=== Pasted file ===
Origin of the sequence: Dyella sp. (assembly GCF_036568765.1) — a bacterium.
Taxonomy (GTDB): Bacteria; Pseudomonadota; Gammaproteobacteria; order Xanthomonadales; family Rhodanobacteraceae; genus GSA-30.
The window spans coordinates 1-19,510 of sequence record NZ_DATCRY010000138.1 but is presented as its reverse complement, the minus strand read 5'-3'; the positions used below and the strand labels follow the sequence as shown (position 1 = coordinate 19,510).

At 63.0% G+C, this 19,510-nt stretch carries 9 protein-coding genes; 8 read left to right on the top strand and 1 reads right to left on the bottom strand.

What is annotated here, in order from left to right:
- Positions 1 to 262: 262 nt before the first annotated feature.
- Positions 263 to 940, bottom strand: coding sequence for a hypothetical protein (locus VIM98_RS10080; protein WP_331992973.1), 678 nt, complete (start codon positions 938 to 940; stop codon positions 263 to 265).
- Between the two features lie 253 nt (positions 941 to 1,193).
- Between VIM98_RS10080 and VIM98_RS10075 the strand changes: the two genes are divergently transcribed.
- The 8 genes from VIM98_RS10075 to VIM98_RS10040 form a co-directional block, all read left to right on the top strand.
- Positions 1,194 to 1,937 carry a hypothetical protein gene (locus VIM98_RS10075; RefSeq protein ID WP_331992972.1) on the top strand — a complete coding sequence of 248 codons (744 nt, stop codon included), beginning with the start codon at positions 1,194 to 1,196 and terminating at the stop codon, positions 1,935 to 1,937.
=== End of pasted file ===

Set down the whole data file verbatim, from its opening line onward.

Origin of the sequence: Dyella sp. (assembly GCF_036568765.1) — a bacterium.
Taxonomy (GTDB): Bacteria; Pseudomonadota; Gammaproteobacteria; order Xanthomonadales; family Rhodanobacteraceae; genus GSA-30.
The window spans coordinates 1-19,510 of sequence record NZ_DATCRY010000138.1 but is presented as its reverse complement, the minus strand read 5'-3'; the positions used below and the strand labels follow the sequence as shown (position 1 = coordinate 19,510).

At 63.0% G+C, this 19,510-nt stretch carries 9 protein-coding genes; 8 read left to right on the top strand and 1 reads right to left on the bottom strand.

What is annotated here, in order from left to right:
- Positions 1 to 262: 262 nt before the first annotated feature.
- Positions 263 to 940, bottom strand: coding sequence for a hypothetical protein (locus VIM98_RS10080; protein WP_331992973.1), 678 nt, complete (start codon positions 938 to 940; stop codon positions 263 to 265).
- Between the two features lie 253 nt (positions 941 to 1,193).
- Between VIM98_RS10080 and VIM98_RS10075 the strand changes: the two genes are divergently transcribed.
- The 8 genes from VIM98_RS10075 to VIM98_RS10040 form a co-directional block, all read left to right on the top strand.
- Positions 1,194 to 1,937 carry a hypothetical protein gene (locus VIM98_RS10075; RefSeq protein ID WP_331992972.1) on the top strand — a complete coding sequence of 248 codons (744 nt, stop codon included), beginning with the start codon at positions 1,194 to 1,196 and terminating at the stop codon, positions 1,935 to 1,937.